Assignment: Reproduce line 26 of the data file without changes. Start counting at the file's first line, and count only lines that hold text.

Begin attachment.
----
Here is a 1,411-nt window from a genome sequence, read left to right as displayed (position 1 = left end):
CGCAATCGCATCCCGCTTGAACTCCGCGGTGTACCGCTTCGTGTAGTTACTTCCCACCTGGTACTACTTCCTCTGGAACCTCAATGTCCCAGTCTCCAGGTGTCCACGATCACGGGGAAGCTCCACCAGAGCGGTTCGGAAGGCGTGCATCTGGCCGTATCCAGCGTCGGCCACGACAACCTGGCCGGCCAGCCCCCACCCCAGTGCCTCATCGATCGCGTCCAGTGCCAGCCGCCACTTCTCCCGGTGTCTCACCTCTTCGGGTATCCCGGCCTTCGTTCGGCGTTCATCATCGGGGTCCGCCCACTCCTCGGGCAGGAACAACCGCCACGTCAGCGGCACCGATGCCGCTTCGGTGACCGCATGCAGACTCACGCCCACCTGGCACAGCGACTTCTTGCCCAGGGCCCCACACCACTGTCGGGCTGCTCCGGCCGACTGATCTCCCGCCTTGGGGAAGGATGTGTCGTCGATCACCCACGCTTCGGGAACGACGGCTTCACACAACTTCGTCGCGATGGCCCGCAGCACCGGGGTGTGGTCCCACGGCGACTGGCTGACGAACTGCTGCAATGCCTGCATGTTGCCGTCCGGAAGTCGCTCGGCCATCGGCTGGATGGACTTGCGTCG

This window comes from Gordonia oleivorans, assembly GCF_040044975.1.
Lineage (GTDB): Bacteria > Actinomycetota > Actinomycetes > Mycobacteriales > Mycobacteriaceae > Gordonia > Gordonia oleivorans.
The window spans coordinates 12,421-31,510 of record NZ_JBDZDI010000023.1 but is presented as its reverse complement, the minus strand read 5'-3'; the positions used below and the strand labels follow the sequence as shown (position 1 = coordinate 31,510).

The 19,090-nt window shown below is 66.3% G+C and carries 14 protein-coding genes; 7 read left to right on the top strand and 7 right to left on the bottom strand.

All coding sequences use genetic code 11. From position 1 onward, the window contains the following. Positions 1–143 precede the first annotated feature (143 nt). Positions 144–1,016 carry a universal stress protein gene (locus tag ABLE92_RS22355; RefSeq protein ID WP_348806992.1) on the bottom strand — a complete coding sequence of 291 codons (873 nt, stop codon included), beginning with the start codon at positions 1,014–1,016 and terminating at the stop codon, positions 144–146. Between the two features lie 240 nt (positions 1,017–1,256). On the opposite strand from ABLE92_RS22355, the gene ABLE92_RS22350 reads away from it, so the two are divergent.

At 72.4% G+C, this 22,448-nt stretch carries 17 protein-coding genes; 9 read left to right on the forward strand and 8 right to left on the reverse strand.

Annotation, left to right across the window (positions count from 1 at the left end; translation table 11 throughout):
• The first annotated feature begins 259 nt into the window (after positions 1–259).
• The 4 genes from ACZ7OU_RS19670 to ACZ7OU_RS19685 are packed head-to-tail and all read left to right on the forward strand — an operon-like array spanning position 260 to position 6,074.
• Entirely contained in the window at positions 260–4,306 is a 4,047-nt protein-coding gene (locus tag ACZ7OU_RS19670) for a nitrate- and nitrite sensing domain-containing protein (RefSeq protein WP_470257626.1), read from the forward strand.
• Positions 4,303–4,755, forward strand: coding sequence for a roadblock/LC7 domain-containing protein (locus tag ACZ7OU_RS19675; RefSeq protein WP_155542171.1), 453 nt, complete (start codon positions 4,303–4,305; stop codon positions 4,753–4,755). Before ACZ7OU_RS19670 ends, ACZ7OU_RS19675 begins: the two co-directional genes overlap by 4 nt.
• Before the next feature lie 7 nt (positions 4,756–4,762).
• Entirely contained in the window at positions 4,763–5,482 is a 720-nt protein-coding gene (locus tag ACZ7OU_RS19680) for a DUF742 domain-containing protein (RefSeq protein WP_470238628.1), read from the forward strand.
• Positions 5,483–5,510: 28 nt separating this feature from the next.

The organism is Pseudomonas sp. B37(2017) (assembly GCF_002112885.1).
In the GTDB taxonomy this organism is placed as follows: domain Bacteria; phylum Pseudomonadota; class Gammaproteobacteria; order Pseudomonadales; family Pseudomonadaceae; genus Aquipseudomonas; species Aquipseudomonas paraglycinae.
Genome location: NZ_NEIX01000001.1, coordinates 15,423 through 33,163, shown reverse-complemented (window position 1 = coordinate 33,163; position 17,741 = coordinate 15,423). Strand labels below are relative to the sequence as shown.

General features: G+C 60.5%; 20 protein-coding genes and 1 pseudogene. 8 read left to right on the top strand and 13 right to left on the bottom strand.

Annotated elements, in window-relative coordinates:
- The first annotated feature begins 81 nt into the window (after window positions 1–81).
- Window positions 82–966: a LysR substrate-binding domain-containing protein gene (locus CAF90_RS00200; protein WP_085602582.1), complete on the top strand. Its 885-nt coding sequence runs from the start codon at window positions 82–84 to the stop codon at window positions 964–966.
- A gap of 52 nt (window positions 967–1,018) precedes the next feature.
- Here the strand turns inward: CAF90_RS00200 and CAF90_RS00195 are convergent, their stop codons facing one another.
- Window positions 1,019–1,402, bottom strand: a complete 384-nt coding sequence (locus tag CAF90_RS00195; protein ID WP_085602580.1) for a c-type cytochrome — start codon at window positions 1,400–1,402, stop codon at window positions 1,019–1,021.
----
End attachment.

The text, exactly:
- Window positions 1,019–1,402, bottom strand: a complete 384-nt coding sequence (locus tag CAF90_RS00195; protein ID WP_085602580.1) for a c-type cytochrome — start codon at window positions 1,400–1,402, stop codon at window positions 1,019–1,021.